‘Language experts’ used to study small ‘snippets’ of user recordings gained from Google Home smart speakers
Google has been dragged into a privacy row after it admitted that it uses ‘language experts’ around the world to study user recordings.
The recordings from Google Home smart speakers are reportedly being transcribed by Google, which said that it uses about 0.2% of all audio clips” to improve its voice recognition technology.
The admission comes after it was revealed earlier this year that a global team of people at Amazon reviewed audio clips of people speaking to their Alexa-powered smart speakers, to help improve its functionality.
The news that Google Home speakers also do the same was revealed in a news report from Belgian public broadcaster VRT NWS.
It reported that Google contractors are paid to transcribe audio clips collected by Google’s AI assistant can end up listening to sensitive information about users, including names, addresses, and details about their personal lives.
“VRT NWS was able to listen to more than a thousand recordings,” warned the VRT NWS report. “Most of these recordings were made consciously, but Google also listens to conversations that should never have been recorded, some of which contain sensitive information.”
It seems that CRT NWS had the help of a whistleblower, who revealed that Google uses thousands of subcontractors to listen into audio recordings.
The report was confirmed by three separate sources, and Google admitted it was the case when asked by the public broadcaster.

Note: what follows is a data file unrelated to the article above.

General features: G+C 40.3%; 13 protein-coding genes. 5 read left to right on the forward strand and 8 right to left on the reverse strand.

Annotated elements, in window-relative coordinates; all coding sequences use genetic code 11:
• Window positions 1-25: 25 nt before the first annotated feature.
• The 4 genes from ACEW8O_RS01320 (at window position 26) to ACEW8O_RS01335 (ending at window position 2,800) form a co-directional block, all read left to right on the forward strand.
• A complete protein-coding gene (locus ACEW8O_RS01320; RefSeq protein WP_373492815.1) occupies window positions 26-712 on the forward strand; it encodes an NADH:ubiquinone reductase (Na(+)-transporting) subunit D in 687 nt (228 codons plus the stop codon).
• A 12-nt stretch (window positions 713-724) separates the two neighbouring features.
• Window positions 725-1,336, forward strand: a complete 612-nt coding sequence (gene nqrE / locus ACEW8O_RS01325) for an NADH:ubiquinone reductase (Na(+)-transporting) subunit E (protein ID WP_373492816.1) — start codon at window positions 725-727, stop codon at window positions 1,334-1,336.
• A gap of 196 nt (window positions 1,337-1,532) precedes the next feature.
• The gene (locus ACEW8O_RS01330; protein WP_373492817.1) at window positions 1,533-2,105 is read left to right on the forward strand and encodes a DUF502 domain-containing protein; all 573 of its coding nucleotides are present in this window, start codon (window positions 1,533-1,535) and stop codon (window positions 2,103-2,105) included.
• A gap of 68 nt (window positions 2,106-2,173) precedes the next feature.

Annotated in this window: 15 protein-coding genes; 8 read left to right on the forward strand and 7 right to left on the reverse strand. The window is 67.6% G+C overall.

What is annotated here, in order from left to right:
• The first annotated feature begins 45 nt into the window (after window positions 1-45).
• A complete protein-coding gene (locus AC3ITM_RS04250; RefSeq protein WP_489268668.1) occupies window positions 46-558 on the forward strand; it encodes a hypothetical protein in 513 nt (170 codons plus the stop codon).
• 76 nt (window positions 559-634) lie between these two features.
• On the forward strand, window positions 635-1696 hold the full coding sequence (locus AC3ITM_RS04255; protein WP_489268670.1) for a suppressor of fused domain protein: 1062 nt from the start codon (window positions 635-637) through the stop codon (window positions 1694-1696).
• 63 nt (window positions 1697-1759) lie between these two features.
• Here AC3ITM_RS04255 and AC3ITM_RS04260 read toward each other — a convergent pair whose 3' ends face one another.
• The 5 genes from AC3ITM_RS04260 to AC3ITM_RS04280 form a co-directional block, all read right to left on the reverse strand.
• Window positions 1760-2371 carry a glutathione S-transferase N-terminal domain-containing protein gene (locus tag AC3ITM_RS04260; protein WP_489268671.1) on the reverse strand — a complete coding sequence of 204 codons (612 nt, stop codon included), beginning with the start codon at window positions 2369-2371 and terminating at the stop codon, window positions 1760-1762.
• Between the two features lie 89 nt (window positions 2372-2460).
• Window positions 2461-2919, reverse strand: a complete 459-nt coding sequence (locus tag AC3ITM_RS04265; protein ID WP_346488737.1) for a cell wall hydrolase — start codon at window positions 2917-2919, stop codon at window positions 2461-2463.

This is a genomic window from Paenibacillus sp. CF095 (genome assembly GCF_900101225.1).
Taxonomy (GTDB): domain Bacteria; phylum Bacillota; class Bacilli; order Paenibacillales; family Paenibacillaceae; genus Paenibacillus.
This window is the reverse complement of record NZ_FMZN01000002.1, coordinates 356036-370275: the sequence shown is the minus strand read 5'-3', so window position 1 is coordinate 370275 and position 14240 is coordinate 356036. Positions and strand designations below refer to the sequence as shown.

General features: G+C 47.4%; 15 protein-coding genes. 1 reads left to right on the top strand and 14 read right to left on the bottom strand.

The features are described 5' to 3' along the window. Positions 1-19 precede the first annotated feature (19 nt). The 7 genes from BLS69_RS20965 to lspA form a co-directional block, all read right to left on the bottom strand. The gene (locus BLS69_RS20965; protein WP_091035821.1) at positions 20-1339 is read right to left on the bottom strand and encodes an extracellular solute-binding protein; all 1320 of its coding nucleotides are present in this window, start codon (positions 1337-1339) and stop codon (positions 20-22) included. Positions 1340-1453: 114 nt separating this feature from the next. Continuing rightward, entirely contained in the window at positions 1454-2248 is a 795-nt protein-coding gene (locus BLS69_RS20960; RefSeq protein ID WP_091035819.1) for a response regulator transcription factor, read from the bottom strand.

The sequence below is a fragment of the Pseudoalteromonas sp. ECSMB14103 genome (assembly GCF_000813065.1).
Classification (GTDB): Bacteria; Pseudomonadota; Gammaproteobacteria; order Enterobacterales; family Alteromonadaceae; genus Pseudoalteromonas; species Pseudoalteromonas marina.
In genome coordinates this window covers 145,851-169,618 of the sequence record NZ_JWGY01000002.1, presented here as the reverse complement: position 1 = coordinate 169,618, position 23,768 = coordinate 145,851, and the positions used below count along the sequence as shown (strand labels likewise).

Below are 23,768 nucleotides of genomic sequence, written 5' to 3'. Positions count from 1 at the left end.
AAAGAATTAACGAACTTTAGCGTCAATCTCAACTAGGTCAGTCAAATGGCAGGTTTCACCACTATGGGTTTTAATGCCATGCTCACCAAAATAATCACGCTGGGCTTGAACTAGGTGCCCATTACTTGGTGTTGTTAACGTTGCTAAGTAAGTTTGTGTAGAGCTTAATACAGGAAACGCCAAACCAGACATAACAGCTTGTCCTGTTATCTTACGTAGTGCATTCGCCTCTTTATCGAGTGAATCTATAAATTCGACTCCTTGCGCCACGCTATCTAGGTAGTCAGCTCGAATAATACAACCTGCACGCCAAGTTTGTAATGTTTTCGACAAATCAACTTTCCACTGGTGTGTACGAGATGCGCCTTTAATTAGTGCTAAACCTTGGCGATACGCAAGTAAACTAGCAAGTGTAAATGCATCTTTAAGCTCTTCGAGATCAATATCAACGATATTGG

“This happens by making transcripts of of a small number of audio files”, Google’s spokesman for Belgium reportedly said.
“This work is of crucial importance to develop technologies sustaining products such as the Google Assistant,” the spokesman reportedly said, adding that the language experts only judge “about 0.2 percent of all audio fragments.”
The admission from Google comes amid growing awareness of the privacy implications of the use of smart speakers.
Last month Amazon was hit with two lawsuits alleging that its Alexa-powered smart speakers are recording children.
Those lawsuits alleged that “Alexa routinely records and voiceprints millions of children without their consent.”
And Amazon has also recently admitted in a letter to a US senator that it keeps Alexa voice recordings indefinitely, or until a user requests there are deleted.
In May privacy jitters were raised again about Amazon when the e-commerce giant filed a patent that would allow Alexa to record everything a person says, before a command is actually issued.
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